16 October 2014 – bonus Nashville Warbler

Although I found no casualties on this survey, the sharp eyes of undergrad Alicia Maple found one for me later in the day, and I’ve decided to include it.  Alicia found the bird on the lawn in a spot outside my normal survey area on the south side of the building.  It’s a Nashville Warbler, and it is located approximately 18m from the nearest glass pane on the Noble Research Center.  As I was walking up to photograph it, I watched a fellow on the landscaping crew run over the carcass with a riding lawnmower.

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Screen shot 2014-10-17 at 3.13.06 PM

Given the bird’s poor condition, I’ve decided to leave it in situ for a scavenging trial.

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2 Comments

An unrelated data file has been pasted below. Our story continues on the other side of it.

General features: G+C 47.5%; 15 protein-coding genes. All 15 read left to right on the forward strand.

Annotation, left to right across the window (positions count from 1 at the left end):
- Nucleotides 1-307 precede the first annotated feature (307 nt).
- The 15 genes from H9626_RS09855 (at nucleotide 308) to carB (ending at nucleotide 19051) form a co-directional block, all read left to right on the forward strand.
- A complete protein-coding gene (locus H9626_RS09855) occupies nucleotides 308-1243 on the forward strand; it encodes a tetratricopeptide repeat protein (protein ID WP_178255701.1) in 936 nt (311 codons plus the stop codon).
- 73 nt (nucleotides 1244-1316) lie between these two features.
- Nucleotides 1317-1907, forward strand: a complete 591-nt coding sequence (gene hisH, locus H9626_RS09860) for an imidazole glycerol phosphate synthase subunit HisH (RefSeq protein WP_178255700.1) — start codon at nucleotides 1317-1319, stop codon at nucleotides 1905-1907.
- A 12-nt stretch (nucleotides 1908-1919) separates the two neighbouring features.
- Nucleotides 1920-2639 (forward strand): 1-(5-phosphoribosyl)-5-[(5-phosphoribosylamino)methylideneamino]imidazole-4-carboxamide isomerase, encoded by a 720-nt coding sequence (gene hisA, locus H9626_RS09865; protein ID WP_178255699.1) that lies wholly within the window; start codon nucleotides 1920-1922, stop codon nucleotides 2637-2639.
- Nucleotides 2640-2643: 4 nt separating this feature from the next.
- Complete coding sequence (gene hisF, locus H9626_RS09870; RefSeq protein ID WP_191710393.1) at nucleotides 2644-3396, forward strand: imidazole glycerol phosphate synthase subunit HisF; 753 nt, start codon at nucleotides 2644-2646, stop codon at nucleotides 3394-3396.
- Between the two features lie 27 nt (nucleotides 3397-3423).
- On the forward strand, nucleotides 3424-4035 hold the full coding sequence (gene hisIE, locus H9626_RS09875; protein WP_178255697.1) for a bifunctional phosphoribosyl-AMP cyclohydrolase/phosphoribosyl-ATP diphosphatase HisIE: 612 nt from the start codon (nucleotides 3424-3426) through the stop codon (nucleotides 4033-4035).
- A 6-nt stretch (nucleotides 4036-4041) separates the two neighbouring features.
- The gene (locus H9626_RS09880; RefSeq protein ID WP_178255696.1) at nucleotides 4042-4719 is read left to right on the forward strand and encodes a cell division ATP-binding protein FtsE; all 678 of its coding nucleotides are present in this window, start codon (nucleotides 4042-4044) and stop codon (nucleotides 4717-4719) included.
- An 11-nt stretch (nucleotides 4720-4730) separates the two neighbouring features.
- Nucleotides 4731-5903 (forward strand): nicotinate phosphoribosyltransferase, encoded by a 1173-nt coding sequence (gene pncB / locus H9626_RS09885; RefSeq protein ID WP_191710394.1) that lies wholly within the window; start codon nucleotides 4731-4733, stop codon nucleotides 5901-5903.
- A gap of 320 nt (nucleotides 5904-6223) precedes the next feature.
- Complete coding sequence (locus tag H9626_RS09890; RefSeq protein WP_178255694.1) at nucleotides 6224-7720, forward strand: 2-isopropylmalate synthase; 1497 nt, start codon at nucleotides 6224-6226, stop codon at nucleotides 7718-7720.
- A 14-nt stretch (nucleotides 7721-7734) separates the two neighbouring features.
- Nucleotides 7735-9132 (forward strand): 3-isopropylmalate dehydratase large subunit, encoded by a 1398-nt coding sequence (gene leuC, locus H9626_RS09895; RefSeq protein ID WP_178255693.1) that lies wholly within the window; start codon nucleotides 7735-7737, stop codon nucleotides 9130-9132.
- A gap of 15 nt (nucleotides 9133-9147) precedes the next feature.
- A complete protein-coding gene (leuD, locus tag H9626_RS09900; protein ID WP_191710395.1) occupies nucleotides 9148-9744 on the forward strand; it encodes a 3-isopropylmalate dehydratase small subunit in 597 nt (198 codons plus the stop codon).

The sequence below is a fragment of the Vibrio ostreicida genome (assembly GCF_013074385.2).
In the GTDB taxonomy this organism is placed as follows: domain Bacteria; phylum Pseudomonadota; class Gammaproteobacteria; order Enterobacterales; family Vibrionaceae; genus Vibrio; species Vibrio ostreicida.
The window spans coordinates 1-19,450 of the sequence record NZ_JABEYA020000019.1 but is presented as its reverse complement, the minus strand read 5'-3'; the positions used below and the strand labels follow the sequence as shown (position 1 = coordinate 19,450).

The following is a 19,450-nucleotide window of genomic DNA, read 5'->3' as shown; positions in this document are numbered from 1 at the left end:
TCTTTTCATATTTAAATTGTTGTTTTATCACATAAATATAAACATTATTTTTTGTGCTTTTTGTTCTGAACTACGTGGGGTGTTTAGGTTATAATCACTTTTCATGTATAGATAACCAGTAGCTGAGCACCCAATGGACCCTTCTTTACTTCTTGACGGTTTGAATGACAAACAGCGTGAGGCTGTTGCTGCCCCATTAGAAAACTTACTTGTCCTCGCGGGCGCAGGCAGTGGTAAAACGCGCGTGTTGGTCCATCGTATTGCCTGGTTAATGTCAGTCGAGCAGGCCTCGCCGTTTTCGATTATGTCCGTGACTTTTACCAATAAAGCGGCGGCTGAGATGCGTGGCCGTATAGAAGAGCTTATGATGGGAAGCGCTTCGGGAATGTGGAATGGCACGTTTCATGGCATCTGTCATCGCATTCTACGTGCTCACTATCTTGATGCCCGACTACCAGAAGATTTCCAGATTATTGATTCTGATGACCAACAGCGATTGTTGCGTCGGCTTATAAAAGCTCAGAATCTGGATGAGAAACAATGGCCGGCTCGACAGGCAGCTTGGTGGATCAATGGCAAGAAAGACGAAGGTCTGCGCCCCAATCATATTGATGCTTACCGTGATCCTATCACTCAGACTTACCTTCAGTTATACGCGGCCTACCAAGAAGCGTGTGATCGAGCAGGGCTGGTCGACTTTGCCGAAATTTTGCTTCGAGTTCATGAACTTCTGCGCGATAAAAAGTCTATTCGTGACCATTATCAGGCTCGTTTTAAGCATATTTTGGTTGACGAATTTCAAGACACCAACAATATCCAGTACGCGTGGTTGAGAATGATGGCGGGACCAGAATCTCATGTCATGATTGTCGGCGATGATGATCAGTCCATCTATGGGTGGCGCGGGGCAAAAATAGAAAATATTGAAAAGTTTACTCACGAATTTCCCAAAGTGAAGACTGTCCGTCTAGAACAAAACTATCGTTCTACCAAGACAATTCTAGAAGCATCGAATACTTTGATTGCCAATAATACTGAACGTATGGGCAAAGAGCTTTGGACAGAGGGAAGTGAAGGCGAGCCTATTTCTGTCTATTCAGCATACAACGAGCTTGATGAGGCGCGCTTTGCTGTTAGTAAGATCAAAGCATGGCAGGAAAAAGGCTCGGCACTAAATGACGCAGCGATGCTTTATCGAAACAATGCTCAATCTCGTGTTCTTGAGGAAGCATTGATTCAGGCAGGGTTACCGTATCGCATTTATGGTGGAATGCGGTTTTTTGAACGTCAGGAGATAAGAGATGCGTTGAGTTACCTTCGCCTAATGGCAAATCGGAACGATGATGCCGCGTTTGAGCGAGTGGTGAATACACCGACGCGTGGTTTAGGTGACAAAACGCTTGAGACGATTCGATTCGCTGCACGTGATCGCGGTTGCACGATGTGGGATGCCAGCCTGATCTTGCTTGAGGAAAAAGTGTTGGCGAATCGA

1. My initial ID was Orange-crowned, but something bugged me about it so I went back for another look. (I hadn’t collected it because it was in such poor condition.) Here is a copy of the case I put to some colleagues here:

    “Not sure if I had confirmed the ID of this bird with any of you, but my initial call of Orange-crowned was in error. I just took a walk over to obtain some additional photos – and watched it get run over by a lawn mower as I approached – and I am confident that it is actually a Nashville Warbler. There is no hint of a pale supercilium or diffuse streaking on the breast or flanks consistent with Tennessee or Orange-crowned. (The eyes are too sunken to confirm a Nashville’s eye-ring.) The breast and belly are paler yellow than I’d prefer but the pattern is there of yellow, white on the vent and legs, and yellow undertail coverts. Finally, the head looks olive but closer inspection revealed it to actually be a gray head with some olive feather tips – fresh fall plumage.”

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